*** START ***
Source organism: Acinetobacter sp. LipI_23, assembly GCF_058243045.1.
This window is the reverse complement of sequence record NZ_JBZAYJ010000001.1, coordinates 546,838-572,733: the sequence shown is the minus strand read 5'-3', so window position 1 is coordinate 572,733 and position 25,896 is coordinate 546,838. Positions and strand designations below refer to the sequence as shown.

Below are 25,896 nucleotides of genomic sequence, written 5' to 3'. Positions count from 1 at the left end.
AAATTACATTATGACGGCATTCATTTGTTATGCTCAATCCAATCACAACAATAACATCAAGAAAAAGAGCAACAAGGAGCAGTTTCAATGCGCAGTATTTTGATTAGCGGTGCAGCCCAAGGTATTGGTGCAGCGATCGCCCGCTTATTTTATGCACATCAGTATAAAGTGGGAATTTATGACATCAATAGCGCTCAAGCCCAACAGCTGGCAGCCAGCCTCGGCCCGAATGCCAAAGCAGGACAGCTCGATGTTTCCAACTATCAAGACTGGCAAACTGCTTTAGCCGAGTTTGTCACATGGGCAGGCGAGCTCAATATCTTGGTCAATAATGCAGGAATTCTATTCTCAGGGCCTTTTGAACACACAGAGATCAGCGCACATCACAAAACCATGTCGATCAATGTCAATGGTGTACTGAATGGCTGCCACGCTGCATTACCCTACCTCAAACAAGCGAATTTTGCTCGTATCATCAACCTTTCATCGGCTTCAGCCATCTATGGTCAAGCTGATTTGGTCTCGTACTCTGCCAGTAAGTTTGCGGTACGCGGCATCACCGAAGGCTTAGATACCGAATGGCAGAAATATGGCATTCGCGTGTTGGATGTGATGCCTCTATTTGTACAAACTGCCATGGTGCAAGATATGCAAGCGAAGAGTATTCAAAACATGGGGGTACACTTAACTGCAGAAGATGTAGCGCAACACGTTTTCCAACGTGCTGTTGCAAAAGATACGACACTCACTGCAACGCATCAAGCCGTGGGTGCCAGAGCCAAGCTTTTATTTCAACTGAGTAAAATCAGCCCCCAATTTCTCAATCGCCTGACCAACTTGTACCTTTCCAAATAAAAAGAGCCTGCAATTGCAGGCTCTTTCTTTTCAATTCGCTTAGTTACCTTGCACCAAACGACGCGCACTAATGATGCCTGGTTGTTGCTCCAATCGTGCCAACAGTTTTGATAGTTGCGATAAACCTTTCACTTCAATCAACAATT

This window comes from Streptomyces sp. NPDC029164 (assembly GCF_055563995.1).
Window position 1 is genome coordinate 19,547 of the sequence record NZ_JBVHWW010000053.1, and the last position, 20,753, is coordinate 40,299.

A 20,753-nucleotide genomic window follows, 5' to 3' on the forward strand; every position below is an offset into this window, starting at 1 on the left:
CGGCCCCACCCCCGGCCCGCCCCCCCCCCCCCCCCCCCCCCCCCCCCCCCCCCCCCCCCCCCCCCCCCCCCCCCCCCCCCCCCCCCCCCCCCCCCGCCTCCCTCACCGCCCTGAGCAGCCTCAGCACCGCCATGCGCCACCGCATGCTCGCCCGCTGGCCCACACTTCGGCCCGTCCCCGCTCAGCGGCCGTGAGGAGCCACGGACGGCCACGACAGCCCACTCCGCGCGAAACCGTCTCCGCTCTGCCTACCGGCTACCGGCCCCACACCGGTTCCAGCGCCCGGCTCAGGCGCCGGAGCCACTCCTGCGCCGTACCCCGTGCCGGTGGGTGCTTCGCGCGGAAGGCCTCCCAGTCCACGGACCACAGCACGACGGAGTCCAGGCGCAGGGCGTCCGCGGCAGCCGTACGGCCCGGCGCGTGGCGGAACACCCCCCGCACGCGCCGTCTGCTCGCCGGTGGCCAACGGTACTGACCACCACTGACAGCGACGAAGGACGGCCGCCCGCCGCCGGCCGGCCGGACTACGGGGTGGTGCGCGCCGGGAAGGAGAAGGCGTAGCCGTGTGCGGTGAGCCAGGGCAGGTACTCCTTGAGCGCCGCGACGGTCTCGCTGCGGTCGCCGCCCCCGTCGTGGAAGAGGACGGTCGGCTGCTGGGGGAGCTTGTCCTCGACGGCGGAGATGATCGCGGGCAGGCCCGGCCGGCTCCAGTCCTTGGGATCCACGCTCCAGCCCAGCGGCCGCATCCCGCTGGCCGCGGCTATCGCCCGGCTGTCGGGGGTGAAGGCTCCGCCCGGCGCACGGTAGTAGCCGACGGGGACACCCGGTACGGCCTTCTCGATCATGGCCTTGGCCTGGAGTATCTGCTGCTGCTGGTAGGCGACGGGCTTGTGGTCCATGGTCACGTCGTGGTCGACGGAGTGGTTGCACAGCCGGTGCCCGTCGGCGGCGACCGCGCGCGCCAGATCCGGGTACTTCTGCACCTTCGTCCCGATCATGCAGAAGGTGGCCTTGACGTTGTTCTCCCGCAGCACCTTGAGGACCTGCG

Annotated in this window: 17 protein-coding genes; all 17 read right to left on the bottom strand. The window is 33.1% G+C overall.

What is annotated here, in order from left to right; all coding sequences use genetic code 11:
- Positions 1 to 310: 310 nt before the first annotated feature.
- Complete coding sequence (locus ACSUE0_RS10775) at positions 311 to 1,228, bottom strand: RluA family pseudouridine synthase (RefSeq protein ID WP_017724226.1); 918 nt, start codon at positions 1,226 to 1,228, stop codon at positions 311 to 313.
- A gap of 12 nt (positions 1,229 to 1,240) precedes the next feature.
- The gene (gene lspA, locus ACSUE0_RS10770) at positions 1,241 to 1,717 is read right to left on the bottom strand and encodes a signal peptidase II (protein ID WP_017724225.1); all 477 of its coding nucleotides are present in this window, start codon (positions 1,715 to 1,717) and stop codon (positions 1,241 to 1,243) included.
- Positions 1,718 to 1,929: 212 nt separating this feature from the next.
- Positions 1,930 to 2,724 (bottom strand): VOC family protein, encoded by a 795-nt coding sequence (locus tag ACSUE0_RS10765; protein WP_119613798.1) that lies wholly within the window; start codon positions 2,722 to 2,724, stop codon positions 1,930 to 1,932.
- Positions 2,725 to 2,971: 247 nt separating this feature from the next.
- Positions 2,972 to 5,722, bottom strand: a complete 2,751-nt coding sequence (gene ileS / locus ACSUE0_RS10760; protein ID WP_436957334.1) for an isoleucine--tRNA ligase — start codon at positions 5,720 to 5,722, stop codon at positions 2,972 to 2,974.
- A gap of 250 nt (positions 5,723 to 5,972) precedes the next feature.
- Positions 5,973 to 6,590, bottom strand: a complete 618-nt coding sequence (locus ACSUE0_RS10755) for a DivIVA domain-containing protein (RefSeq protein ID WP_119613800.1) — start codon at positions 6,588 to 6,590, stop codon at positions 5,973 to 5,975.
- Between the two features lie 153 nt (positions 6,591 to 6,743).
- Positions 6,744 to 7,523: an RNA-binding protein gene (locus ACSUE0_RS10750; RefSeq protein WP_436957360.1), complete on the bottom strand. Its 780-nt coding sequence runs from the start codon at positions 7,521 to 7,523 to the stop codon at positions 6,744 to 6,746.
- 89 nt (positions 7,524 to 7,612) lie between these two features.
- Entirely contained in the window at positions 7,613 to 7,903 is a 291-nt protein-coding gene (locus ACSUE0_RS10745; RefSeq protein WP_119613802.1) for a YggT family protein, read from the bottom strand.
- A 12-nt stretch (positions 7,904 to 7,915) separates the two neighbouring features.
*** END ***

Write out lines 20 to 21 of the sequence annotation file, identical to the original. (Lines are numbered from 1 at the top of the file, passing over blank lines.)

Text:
- Positions 5,973 to 6,590, bottom strand: a complete 618-nt coding sequence (locus ACSUE0_RS10755) for a DivIVA domain-containing protein (RefSeq protein ID WP_119613800.1) — start codon at positions 6,588 to 6,590, stop codon at positions 5,973 to 5,975.
- Between the two features lie 153 nt (positions 6,591 to 6,743).